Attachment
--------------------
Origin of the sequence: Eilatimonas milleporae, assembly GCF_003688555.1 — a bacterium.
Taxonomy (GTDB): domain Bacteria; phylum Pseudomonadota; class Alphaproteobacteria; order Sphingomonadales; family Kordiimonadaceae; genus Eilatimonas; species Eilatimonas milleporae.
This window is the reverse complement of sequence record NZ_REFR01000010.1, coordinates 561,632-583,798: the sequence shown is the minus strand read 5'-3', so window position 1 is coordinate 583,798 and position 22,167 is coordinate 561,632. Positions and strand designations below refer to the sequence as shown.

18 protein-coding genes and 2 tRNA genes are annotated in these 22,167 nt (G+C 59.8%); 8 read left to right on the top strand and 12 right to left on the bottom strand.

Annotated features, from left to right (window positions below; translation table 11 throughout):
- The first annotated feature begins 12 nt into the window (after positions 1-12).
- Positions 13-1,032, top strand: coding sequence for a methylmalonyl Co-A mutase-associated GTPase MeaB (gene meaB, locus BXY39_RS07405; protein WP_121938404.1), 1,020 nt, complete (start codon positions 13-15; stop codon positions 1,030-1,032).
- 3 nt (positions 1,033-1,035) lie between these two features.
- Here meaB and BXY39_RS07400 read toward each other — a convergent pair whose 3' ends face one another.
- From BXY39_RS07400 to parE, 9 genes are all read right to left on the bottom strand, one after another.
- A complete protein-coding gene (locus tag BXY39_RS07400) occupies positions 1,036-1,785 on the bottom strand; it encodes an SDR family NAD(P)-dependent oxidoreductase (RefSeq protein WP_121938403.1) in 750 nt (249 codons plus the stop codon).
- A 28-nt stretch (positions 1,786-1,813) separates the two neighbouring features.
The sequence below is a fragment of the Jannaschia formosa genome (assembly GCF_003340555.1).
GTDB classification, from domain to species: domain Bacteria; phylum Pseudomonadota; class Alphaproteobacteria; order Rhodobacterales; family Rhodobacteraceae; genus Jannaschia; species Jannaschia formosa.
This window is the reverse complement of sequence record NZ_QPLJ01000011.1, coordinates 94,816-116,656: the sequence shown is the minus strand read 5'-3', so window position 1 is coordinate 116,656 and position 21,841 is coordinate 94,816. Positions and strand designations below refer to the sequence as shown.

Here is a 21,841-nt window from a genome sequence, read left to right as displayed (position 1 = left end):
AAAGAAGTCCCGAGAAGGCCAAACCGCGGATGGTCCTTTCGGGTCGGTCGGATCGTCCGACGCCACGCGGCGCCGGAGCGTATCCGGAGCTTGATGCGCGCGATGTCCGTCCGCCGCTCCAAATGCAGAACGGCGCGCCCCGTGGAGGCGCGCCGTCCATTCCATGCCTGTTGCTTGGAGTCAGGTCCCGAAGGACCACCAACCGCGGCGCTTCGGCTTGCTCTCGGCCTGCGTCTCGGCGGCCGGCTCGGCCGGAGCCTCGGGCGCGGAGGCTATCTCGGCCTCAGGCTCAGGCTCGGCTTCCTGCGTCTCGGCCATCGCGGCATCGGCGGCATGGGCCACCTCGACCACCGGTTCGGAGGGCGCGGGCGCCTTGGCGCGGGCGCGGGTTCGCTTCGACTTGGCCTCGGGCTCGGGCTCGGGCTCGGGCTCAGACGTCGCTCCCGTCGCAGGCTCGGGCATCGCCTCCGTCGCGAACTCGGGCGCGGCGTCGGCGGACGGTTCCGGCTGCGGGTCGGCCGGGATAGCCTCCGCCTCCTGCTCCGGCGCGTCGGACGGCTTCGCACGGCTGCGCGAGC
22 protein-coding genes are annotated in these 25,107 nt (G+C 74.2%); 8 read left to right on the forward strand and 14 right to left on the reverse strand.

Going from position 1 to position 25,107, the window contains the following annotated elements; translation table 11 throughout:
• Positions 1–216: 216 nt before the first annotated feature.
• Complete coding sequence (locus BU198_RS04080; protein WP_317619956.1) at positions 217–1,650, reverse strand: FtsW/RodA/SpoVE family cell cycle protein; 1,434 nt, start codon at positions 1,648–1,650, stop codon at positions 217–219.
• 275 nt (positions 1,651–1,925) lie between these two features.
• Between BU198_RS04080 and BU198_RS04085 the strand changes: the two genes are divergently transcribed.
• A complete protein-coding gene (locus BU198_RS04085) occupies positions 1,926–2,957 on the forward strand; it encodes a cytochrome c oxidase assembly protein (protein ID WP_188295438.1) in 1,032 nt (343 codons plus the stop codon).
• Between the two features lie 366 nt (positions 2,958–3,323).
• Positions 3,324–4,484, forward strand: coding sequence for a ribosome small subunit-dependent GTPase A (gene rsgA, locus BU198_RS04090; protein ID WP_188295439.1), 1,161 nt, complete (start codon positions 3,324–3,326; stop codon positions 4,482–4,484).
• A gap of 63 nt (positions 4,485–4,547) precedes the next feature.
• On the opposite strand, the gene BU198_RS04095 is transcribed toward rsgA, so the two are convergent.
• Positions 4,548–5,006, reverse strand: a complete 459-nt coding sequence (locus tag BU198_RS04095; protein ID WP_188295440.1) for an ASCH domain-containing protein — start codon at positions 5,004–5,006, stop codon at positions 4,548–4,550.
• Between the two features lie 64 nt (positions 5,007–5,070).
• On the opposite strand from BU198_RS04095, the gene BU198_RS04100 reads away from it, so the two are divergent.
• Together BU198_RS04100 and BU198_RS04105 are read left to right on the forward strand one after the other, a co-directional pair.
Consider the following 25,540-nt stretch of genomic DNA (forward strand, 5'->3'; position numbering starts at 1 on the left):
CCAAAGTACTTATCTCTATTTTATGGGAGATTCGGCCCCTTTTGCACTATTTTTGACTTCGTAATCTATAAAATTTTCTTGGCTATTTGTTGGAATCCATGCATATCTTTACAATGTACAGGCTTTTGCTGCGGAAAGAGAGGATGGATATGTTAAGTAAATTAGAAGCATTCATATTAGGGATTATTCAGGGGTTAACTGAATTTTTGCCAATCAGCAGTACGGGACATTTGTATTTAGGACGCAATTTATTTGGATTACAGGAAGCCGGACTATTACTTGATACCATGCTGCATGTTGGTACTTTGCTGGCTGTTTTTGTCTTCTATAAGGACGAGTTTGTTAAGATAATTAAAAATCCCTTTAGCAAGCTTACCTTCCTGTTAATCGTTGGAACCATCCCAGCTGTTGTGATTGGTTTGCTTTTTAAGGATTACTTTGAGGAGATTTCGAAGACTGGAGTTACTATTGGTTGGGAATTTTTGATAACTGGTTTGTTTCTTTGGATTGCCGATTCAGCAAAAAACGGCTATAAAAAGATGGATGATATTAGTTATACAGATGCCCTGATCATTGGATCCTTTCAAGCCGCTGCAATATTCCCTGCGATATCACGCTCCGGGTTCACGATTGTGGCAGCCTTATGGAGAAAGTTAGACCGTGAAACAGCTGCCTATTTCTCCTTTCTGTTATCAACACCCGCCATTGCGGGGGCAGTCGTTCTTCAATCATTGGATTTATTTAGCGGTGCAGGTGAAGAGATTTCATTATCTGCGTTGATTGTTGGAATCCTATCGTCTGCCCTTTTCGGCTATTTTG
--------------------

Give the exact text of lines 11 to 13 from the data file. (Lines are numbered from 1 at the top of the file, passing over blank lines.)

- A complete protein-coding gene (locus tag BXY39_RS07400) occupies positions 1,036-1,785 on the bottom strand; it encodes an SDR family NAD(P)-dependent oxidoreductase (RefSeq protein WP_121938403.1) in 750 nt (249 codons plus the stop codon).
- A 28-nt stretch (positions 1,786-1,813) separates the two neighbouring features.
The sequence below is a fragment of the Jannaschia formosa genome (assembly GCF_003340555.1).